Medford Police Department Chief Tim George announced his retirement Friday night after 38 years with the department.

George's retirement is effective Dec. 1. Medford's temporary City Manager John Hoke will announce an interim police chief before George's departure, city officials said.

"I've had a wonderful career," George said. "I've worked with some of the best people you could ever know. I never set out to be police chief."

George was hired as a MPD patrol officer in 1977.

"They raised me. I was 21 when I got hired and didn't know up from down," he said.

Rising through the ranks, George held posts that included detective, lieutenant, deputy chief, SWAT team commander, public information officer and deputy medical examiner. He holds a degree in criminology from Southern Oregon University and is a graduate of the FBI National Academy, city officials said.

Officials said he was instrumental in the formation of the Gang Street Drug Unit, the Tactical Information Unit and the Medford Area Drug and Gang Enforcement Team. He played a crucial role in leading MPD into its "problem-solving policing model," officials said.

Rather than any single accomplishment, George said he is most proud of the daily effort he and others have put in.

"You are what you do daily. It's not about any one case. What's most important is the day-to-day response and effort. I'm most proud of the daily effort people who work here put forth," he said. "It's a passion and a profession. You belong to something. You're part of Team MPD."

George said the time he has put into his job has meant sacrifices when it came to spending time with his children and wife, who is a teacher.

"I've probably worked too much and put work ahead of everything else. It was for the right reasons," he said.

George, who is about to turn 60, said his siblings in the Portland area have been caring for his 92-year-old mother. He would like to help care for her and spend time with her during her remaining years, he said.

He said changes to the Public Employees Retirement System that affect him financially also pushed him toward retirement.

A long-awaited building is under construction for the department. George said although he advocated for more space for MPD, the building was never about one person and he is not needed to shepherd the project through.

Looking ahead, George says MPD is facing challenges.

"One of the biggest challenges for MPD and for all of law enforcement is where technology is going. The expectation is that everything will be recorded," he said.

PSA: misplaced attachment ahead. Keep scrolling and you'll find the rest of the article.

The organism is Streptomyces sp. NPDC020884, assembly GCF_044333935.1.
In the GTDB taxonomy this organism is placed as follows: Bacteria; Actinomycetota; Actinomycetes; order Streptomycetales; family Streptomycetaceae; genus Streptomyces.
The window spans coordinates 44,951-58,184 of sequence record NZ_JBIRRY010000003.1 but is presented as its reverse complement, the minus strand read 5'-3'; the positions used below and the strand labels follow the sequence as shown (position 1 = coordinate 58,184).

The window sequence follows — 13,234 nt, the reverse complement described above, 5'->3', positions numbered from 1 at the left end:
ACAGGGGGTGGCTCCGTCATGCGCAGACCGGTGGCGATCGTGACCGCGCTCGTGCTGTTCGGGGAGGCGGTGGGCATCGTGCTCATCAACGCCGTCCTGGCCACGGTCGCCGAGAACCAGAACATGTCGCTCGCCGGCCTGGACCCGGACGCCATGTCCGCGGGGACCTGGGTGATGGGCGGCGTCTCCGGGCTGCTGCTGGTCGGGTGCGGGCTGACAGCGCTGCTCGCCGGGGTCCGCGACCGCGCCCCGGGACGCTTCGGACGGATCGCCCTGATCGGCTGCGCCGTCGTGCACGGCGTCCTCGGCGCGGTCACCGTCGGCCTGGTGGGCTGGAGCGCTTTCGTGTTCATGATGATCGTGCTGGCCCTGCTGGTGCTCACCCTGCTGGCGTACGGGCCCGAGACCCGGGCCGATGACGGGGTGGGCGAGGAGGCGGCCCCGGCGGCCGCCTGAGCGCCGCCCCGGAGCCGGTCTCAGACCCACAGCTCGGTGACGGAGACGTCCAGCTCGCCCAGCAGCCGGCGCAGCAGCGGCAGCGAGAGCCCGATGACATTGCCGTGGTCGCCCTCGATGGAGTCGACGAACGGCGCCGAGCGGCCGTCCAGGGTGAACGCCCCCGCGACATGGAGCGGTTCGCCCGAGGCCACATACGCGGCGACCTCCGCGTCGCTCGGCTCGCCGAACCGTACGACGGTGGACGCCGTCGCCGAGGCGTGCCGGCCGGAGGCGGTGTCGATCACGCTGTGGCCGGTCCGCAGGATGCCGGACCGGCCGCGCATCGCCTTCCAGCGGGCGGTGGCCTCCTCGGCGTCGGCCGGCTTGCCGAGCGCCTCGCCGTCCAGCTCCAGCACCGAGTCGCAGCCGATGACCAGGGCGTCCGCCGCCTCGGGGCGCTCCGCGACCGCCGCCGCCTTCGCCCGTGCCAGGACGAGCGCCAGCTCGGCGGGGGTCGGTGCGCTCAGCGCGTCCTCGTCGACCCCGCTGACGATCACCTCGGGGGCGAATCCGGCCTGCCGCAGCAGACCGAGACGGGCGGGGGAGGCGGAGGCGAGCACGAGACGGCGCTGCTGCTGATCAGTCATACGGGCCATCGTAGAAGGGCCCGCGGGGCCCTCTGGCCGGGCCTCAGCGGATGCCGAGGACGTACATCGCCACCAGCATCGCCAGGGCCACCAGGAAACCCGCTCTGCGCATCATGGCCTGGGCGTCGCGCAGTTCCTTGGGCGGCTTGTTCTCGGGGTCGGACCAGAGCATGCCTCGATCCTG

Law enforcement agencies will have to figure out how to capture and store all the video and audio recordings that are being made, from dash cameras to body cameras.

"It will make us better. It will increase public trust," George said. "We're fortunate in this community we do have public trust. That should be constantly reinforced. It's sad to see in some other communities in the nation the trust is not there."

As part of its efforts to relay information to the community, MPD is reaching out via social media outlets like Facebook and works hard to stay in contact with local media, he said.

Faced with a recent spike in gang-related shootings in Medford, George said police are working hard to tackle gang problems. He noted gangs are associated with an increase in criminal behavior and illicit drug use, and lead to a decline in the quality of life for neighborhoods.

"We try to improve one street and one location at a time," he said. "People want to be able to enjoy their parks and neighborhoods. That should be the expectation wherever you live — whether its west, east, north or south Medford."

George said the community has a role in reducing gang activity by being engaged in the lives of young people.

"If you want to do something to prevent young people from joining gangs, you have to take an interest in their lives," he said. "We need a whole community effort to be involved in their lives and give them strength not to be involved in gangs."

With North and South Medford High Schools facing each other in a football game Friday night, George said he was headed out to forget about work for a while and do his part to support youth sports.

"I'm going to go support the youth community. I'm going to go be a part of it," he said.


—Staff reporter Vickie Aldous can be reached at 541-776-4486 or Follow her at